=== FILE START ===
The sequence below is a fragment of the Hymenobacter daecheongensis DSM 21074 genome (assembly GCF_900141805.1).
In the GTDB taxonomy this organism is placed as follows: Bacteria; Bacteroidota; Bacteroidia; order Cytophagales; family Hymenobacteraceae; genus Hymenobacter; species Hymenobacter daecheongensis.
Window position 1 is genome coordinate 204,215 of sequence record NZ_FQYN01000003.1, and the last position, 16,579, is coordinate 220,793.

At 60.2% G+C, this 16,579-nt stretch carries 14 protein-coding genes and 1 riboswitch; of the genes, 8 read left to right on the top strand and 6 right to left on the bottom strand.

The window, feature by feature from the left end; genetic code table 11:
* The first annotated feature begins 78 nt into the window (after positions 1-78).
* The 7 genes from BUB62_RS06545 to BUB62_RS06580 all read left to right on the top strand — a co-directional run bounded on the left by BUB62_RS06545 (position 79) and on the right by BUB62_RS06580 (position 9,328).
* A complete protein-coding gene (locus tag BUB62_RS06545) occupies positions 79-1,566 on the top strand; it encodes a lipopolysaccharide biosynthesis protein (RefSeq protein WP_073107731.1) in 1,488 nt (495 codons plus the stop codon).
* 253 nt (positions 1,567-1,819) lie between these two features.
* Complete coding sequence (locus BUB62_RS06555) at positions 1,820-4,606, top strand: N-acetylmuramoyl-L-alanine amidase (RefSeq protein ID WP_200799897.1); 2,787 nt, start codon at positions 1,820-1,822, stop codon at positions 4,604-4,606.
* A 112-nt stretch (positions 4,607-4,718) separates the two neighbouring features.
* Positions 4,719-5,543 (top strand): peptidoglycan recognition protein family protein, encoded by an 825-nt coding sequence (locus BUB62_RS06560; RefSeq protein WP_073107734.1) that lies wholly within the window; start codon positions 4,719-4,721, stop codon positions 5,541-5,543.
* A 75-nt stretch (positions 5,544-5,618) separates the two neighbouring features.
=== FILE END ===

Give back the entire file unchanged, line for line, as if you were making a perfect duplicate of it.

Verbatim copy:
The sequence below is a fragment of the Hymenobacter daecheongensis DSM 21074 genome (assembly GCF_900141805.1).
In the GTDB taxonomy this organism is placed as follows: Bacteria; Bacteroidota; Bacteroidia; order Cytophagales; family Hymenobacteraceae; genus Hymenobacter; species Hymenobacter daecheongensis.
Window position 1 is genome coordinate 204,215 of sequence record NZ_FQYN01000003.1, and the last position, 16,579, is coordinate 220,793.

At 60.2% G+C, this 16,579-nt stretch carries 14 protein-coding genes and 1 riboswitch; of the genes, 8 read left to right on the top strand and 6 right to left on the bottom strand.

The window, feature by feature from the left end; genetic code table 11:
* The first annotated feature begins 78 nt into the window (after positions 1-78).
* The 7 genes from BUB62_RS06545 to BUB62_RS06580 all read left to right on the top strand — a co-directional run bounded on the left by BUB62_RS06545 (position 79) and on the right by BUB62_RS06580 (position 9,328).
* A complete protein-coding gene (locus tag BUB62_RS06545) occupies positions 79-1,566 on the top strand; it encodes a lipopolysaccharide biosynthesis protein (RefSeq protein WP_073107731.1) in 1,488 nt (495 codons plus the stop codon).
* 253 nt (positions 1,567-1,819) lie between these two features.
* Complete coding sequence (locus BUB62_RS06555) at positions 1,820-4,606, top strand: N-acetylmuramoyl-L-alanine amidase (RefSeq protein ID WP_200799897.1); 2,787 nt, start codon at positions 1,820-1,822, stop codon at positions 4,604-4,606.
* A 112-nt stretch (positions 4,607-4,718) separates the two neighbouring features.
* Positions 4,719-5,543 (top strand): peptidoglycan recognition protein family protein, encoded by an 825-nt coding sequence (locus BUB62_RS06560; RefSeq protein WP_073107734.1) that lies wholly within the window; start codon positions 4,719-4,721, stop codon positions 5,541-5,543.
* A 75-nt stretch (positions 5,544-5,618) separates the two neighbouring features.